Voters must have registered before March 9 to be eligible to vote in that election. For election info, click here. You may also contact the county clerk's office at 417-466-2638 for more details.
State procedural audit results released Dec. 9, 2021
Missouri State Auditor Nicole Galloway has released results of the routine procedural audit of Lawrence County Dec. 9, 2021, giving the county a “fair” rating. Her Citizen Summary and the complete audit with responses can be found here. (Audit #2021-120)
Lawrence County’s finances and operations are reviewed regularly through routine financial audits and state procedural audits. With the increase in federal funds that pass through the county for grants and Coronavirus relief, it now also has a more extensive Single Audit. Field work on that audit is nearing completion.
County's 3/8-cent likely to begin April 1, 2022
Lawrence County will be working with the Missouri Department of Revenue to set up the 3/8-cent sales tax that unofficial election results indicate passed in the Nov. 2 election. Based on preliminary information, the county expects collection of the 3/8-cent to begin April 1, 2022.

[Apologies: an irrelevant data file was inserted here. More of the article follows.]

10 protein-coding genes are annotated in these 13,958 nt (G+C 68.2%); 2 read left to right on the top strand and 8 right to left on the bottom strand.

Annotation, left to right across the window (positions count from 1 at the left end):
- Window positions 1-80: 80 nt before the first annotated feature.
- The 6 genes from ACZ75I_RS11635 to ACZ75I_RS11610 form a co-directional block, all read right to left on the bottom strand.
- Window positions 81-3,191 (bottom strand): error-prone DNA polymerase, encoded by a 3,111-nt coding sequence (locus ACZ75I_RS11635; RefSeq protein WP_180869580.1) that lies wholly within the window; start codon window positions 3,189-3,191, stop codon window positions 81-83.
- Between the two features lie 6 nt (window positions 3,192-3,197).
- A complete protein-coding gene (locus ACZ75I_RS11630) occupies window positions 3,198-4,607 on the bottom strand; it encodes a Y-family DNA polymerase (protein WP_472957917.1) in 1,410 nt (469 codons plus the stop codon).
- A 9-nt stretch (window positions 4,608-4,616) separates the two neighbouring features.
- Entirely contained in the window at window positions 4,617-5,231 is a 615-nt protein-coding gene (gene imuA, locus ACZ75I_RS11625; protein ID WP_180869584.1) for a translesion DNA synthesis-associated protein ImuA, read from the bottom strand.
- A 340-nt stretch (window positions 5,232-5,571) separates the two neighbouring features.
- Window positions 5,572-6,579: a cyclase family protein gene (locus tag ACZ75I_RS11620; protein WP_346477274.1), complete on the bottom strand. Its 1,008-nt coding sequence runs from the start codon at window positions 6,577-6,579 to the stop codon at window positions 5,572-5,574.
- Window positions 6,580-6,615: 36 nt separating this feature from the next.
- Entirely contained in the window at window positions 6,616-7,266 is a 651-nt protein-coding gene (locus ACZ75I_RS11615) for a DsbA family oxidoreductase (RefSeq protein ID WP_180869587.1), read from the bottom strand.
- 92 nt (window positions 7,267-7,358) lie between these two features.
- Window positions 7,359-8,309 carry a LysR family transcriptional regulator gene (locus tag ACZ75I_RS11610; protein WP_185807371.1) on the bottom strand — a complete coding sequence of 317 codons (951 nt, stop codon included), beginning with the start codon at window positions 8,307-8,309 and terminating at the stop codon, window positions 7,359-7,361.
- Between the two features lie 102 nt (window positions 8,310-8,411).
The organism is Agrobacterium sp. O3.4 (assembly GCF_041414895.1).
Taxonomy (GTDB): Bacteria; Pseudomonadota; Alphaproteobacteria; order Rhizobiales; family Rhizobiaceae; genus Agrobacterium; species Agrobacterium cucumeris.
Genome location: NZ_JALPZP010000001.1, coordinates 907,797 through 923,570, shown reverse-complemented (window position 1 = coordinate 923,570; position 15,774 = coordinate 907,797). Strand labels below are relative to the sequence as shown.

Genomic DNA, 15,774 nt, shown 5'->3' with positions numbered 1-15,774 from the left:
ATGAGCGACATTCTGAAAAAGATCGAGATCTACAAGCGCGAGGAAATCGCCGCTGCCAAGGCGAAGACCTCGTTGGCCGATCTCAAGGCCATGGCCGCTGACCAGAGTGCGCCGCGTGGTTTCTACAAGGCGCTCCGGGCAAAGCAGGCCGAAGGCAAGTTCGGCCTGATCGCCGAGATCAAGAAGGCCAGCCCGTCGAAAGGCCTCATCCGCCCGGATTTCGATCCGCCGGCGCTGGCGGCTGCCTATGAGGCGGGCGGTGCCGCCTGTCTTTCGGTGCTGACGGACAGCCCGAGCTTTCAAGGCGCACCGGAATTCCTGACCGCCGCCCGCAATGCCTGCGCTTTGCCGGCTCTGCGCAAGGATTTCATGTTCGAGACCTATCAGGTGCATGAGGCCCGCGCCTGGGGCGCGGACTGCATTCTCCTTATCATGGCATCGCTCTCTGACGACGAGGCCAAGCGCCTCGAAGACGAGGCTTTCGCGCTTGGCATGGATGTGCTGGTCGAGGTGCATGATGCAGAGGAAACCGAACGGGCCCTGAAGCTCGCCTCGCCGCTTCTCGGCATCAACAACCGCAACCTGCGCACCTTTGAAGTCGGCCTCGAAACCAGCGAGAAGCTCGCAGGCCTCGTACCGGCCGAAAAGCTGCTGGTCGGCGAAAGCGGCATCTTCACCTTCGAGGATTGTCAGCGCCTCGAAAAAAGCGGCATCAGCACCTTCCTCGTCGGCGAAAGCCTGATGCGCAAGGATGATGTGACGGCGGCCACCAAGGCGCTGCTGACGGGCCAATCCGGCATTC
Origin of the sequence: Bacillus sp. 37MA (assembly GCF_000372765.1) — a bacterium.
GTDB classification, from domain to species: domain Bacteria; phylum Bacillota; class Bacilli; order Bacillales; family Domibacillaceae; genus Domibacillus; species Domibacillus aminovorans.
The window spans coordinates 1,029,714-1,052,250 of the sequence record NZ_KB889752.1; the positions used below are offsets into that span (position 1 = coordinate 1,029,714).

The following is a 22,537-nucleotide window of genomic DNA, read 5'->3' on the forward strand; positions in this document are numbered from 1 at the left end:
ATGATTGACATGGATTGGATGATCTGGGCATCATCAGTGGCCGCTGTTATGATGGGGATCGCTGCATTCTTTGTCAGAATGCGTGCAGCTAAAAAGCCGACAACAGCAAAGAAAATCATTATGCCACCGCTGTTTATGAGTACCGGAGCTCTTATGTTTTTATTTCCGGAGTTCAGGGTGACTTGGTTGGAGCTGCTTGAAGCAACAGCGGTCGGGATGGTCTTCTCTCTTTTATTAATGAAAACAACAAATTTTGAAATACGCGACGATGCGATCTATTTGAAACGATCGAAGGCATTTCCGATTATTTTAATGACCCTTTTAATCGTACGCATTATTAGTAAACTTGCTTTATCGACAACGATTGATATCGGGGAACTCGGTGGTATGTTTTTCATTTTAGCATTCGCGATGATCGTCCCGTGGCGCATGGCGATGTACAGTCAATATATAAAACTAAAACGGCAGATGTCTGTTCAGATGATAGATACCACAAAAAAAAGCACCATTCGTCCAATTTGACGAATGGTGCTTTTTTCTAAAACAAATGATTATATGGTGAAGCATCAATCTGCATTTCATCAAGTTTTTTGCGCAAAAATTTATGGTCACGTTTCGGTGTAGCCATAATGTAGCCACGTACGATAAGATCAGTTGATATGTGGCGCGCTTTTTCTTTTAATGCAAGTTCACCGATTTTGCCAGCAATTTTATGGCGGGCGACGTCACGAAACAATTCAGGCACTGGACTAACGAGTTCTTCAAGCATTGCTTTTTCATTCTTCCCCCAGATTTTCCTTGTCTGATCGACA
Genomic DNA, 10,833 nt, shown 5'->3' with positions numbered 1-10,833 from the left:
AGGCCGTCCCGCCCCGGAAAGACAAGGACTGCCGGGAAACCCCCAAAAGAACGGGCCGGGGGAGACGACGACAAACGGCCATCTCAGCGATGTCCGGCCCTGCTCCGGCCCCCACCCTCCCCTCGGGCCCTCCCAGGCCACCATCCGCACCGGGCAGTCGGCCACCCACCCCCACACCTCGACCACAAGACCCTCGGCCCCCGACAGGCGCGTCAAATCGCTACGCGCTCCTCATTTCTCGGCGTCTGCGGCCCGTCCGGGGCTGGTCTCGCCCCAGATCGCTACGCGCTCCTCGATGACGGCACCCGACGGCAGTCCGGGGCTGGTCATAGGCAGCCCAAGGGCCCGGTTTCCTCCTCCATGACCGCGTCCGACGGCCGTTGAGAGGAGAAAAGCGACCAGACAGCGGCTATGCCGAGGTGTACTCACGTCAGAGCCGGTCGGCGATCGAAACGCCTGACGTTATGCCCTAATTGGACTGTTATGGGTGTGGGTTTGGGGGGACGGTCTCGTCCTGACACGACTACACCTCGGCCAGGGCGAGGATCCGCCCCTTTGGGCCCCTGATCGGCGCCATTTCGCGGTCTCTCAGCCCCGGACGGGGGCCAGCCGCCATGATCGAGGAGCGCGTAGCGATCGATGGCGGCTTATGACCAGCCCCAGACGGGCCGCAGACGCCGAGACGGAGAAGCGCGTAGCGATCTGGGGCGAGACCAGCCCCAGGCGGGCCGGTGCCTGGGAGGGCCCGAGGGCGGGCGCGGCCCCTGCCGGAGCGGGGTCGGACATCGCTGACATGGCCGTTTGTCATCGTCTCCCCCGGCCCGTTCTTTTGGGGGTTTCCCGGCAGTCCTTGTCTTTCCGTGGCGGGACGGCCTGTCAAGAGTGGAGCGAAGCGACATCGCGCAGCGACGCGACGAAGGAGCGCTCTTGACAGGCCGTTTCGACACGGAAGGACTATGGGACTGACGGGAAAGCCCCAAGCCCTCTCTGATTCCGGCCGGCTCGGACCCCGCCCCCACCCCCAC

The current sales tax rate for Lawrence County is 6.35%, which includes the state's 4.225% portion. Starting in April 2022, that rate would increase by 3/8 of 1%, making it 6.725. That portion of Lawrence County in the Barry-Lawrence Ambulance District would go from 6.85 to 7.225%. Those cities in the county with their own sales taxes would see their total rate increase by 3/8 of 1%. The City of Mt. Vernon approved a half-cent sales tax Nov. 2, so its rate would also go up that amount.
A complete list of current sales tax rates in Missouri can be found at the Dept. of Revenue web site.
Reporting changes as pandemic shifts to endemic phase
(Lawrence County Health Dept.) On March 30th, Governor Mike Parson announced an end to the COVID-19 crisis in Missouri and stated the state will be shift to an endemic phase of the pandemic as of Friday, April 1, 2022.